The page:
Dialogue, Logic and Reasoning, and Civic Life
“Democracy begins in human conversation. A democratic conversation does not require elaborate rules of procedure or utopian notions of perfect consensus. What it does require is a spirit of mutual respect—people conversing critically with one another in an atmosphere of honesty and shared regard.”
— William Greider, Who Will Tell the People
Welcome to Dialogue, Logic and Reasoning, and Civic Life , the first course in the BRI’s online program, Teaching Logic and Reasoning!
In this course, you will explore the relationship between dialogue and argumentation in civil society and its importance to democracy. What has been the purpose of dialogue and argumentation in the past? How does participation in these impact us as citizens? As educators? Investigating these guiding questions will further build understanding for the importance of reason and logic to successfully participate in civil dialogue.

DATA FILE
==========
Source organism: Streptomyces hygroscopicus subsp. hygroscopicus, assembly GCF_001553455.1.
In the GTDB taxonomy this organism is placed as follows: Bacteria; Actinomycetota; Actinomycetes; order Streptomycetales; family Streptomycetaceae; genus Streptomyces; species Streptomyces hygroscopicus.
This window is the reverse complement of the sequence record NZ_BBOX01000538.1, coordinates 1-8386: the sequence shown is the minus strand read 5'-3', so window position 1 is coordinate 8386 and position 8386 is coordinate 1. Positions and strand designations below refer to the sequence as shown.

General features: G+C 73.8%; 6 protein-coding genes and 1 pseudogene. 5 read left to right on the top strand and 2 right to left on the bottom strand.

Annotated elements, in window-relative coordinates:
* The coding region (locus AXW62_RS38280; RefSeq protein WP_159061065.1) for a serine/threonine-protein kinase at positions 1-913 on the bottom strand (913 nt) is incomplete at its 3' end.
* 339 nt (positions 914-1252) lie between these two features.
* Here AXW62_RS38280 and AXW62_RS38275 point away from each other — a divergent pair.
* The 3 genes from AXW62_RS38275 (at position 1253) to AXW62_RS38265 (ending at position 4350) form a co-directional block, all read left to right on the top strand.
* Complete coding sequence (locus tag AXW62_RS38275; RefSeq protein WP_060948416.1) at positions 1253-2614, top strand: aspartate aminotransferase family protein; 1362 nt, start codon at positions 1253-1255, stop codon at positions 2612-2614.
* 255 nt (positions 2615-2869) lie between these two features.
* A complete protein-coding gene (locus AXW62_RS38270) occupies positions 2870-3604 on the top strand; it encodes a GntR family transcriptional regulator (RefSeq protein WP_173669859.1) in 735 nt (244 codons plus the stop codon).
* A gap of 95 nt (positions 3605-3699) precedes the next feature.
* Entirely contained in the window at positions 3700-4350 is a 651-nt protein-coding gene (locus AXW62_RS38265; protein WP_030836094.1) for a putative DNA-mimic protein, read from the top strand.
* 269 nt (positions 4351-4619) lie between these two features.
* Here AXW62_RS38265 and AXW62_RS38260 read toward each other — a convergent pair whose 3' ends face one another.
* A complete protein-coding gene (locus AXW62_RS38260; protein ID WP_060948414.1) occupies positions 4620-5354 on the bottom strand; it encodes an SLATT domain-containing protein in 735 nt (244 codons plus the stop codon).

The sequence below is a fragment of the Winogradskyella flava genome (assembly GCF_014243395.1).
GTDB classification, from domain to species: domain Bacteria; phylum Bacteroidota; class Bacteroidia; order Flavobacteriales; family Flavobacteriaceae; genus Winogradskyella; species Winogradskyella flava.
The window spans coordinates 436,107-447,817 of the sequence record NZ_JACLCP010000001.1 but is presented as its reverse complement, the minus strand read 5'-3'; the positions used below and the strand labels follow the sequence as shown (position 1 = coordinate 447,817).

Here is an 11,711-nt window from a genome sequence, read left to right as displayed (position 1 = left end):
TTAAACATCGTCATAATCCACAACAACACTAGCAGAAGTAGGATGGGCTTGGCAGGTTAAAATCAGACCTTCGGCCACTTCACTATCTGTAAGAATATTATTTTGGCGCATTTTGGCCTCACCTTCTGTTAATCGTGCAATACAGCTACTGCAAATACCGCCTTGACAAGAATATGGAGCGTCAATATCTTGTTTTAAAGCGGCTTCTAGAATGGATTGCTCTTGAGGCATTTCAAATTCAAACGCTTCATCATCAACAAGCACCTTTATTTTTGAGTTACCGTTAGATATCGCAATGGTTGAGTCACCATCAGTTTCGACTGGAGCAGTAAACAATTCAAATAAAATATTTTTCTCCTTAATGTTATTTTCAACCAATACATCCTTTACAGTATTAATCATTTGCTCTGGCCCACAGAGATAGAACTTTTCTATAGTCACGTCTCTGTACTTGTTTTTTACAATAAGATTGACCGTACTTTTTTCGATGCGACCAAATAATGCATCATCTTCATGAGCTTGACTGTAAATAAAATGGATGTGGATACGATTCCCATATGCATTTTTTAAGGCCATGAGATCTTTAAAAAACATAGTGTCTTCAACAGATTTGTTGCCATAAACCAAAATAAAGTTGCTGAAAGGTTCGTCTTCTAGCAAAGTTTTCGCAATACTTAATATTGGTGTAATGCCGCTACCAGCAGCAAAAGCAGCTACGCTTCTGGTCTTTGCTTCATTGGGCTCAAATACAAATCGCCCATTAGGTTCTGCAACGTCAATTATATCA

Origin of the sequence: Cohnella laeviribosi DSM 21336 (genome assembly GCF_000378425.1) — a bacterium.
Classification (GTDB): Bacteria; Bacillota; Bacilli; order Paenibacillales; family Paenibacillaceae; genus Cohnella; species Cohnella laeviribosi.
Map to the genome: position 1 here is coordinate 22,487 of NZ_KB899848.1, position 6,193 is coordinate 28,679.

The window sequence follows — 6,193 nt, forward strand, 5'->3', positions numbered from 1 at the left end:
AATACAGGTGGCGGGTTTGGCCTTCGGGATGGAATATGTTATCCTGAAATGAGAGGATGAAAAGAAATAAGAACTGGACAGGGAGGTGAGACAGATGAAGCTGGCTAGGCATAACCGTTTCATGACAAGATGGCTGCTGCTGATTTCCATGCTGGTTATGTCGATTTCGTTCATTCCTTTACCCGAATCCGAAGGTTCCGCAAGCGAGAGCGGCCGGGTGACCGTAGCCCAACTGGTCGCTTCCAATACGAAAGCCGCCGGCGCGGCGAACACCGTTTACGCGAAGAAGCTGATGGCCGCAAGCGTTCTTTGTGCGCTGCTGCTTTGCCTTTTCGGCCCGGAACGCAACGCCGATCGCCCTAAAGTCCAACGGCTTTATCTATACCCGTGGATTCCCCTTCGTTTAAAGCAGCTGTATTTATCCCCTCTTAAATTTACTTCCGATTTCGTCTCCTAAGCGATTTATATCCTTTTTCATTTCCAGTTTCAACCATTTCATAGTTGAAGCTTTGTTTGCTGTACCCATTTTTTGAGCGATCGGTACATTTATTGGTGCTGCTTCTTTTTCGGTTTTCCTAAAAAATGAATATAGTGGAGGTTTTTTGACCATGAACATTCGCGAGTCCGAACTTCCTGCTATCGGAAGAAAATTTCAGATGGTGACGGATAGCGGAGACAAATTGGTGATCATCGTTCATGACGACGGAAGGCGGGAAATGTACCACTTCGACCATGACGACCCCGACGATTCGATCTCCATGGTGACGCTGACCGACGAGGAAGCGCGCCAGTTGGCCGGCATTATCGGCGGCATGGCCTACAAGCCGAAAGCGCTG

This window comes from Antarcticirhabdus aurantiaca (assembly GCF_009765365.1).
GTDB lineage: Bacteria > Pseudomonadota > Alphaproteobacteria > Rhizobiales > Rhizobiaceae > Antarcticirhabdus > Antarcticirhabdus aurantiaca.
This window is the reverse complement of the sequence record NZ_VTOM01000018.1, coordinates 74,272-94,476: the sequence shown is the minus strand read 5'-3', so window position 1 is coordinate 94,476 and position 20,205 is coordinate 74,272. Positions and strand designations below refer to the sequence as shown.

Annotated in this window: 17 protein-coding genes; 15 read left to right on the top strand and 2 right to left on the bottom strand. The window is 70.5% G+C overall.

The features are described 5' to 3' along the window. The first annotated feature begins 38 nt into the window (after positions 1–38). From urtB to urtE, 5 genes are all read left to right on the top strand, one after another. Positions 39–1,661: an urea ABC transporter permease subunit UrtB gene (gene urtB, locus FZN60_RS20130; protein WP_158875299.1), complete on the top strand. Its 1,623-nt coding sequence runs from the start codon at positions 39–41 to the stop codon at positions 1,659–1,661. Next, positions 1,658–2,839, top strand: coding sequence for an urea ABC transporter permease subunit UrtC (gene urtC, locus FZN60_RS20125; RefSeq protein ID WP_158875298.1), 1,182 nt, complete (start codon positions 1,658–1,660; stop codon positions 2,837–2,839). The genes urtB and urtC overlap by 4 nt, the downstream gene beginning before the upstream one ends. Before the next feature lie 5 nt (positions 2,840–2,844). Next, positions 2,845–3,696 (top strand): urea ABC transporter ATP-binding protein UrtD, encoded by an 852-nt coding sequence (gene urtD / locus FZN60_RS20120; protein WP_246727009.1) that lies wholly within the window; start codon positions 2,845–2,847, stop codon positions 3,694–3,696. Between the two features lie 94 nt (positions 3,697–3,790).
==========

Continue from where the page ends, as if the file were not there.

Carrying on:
Upon completion of this course, you will be able to:
- Explain the history of dialogue and argumentation in a democratic society.
- Analyze your role as a citizen and as an educator in relation to dialogue and reasoning in a democratic society.
- Evaluate examples of dialogue and reasoning in civic life.